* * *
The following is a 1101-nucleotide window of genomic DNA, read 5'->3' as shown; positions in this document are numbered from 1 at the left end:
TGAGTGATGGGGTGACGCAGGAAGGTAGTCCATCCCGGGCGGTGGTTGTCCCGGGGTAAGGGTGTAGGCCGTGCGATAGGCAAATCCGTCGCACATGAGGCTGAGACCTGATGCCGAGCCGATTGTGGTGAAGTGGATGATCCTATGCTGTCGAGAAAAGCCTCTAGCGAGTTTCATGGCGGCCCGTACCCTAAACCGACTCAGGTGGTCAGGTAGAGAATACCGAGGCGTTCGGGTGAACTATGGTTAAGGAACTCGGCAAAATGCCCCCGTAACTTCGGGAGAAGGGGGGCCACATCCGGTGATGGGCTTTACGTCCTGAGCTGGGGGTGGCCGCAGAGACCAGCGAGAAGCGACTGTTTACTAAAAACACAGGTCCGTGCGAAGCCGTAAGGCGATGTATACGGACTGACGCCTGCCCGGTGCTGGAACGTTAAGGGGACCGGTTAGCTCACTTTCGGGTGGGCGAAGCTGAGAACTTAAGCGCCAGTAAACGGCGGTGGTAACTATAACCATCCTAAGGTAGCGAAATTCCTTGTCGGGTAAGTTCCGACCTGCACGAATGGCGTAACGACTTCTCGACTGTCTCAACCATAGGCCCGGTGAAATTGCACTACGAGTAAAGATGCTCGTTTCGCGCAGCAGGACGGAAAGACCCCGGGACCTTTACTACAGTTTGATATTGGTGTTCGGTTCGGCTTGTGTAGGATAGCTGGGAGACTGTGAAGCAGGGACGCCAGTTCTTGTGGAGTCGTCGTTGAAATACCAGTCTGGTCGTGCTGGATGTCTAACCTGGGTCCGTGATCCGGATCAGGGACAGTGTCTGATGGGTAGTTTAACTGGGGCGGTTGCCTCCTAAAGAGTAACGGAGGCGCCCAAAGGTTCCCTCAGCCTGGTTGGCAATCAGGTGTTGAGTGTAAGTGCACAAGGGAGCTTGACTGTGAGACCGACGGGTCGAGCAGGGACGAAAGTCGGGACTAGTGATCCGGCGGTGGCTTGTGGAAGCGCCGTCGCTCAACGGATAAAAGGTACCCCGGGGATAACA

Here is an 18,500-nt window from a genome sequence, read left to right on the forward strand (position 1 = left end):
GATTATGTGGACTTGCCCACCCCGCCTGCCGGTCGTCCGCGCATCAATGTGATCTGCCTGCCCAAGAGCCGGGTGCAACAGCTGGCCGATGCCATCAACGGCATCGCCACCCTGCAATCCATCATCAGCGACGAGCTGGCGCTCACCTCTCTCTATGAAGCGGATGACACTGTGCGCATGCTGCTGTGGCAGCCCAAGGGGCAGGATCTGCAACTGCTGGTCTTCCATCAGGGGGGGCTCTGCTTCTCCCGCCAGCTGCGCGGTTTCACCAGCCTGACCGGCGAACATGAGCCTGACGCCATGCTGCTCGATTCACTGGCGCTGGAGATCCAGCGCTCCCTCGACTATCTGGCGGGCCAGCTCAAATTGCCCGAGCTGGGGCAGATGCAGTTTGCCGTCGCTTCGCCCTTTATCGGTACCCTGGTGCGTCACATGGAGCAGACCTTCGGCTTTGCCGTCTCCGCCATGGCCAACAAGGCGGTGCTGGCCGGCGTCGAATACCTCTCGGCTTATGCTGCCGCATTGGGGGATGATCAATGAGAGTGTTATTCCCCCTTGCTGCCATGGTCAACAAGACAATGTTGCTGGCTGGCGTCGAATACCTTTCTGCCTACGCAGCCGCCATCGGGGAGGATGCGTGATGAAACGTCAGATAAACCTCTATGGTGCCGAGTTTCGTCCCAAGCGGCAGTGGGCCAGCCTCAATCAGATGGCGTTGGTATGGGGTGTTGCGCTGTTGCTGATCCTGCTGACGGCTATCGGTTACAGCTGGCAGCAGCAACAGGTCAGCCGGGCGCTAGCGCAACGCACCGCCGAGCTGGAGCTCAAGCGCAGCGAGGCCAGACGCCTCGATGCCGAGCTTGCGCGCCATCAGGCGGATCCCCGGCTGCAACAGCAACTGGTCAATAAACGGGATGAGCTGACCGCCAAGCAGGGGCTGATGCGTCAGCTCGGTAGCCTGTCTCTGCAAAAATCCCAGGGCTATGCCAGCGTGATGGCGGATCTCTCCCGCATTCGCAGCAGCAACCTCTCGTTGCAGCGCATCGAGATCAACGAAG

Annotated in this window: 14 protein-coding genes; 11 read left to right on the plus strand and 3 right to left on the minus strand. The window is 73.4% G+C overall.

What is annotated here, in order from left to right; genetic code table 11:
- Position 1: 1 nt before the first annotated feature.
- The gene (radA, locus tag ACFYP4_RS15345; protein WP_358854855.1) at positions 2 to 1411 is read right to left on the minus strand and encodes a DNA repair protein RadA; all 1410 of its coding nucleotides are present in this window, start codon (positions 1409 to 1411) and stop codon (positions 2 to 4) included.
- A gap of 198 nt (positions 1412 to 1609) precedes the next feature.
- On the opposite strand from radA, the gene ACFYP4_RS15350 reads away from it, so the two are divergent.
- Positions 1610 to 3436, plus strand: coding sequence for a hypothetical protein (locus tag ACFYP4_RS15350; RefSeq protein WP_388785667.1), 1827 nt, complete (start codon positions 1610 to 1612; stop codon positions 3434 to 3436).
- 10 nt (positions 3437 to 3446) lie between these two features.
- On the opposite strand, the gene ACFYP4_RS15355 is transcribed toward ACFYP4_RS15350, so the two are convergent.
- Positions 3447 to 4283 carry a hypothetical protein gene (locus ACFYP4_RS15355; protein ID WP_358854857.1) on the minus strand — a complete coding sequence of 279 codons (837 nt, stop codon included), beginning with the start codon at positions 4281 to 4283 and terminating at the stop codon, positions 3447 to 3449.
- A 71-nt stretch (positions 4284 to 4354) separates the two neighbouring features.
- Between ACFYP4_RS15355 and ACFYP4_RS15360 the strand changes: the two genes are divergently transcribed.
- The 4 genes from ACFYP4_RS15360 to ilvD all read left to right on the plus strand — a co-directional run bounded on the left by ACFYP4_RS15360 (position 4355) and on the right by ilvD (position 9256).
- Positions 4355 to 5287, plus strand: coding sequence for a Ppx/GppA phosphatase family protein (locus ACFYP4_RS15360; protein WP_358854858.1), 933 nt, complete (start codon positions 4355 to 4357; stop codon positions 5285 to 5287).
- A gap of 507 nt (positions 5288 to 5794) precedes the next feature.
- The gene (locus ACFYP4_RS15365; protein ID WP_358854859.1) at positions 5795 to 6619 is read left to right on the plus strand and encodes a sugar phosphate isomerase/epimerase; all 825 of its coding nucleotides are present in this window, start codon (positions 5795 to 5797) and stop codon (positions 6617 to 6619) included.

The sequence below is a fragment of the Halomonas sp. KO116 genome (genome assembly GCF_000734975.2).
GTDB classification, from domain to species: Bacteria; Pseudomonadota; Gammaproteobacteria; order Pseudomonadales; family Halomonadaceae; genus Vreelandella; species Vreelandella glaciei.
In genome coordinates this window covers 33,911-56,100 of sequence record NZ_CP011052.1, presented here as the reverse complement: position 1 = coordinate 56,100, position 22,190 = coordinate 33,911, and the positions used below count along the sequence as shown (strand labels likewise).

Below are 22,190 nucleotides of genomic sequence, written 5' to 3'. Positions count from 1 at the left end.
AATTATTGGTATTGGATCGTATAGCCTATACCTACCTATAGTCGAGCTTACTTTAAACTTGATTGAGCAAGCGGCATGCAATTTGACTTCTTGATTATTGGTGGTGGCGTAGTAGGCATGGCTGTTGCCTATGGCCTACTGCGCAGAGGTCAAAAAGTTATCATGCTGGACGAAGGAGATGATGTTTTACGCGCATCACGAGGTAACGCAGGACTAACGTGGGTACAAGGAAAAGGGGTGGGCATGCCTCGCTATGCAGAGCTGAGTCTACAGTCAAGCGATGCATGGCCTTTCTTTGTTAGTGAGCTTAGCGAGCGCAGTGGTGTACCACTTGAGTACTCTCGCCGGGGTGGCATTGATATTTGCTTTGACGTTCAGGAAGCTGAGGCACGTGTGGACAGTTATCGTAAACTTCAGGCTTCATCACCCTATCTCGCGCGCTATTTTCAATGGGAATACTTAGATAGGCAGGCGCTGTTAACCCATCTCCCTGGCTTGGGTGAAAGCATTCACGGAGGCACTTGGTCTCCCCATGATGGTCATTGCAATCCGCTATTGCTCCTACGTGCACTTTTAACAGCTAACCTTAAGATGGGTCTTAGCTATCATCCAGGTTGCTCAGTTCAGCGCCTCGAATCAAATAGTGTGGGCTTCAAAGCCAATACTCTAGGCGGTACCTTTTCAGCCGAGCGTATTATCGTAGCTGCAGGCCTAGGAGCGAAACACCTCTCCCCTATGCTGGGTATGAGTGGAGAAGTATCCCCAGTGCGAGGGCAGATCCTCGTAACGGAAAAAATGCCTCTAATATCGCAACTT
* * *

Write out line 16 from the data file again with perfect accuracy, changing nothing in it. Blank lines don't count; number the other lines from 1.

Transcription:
- Between ACFYP4_RS15355 and ACFYP4_RS15360 the strand changes: the two genes are divergently transcribed.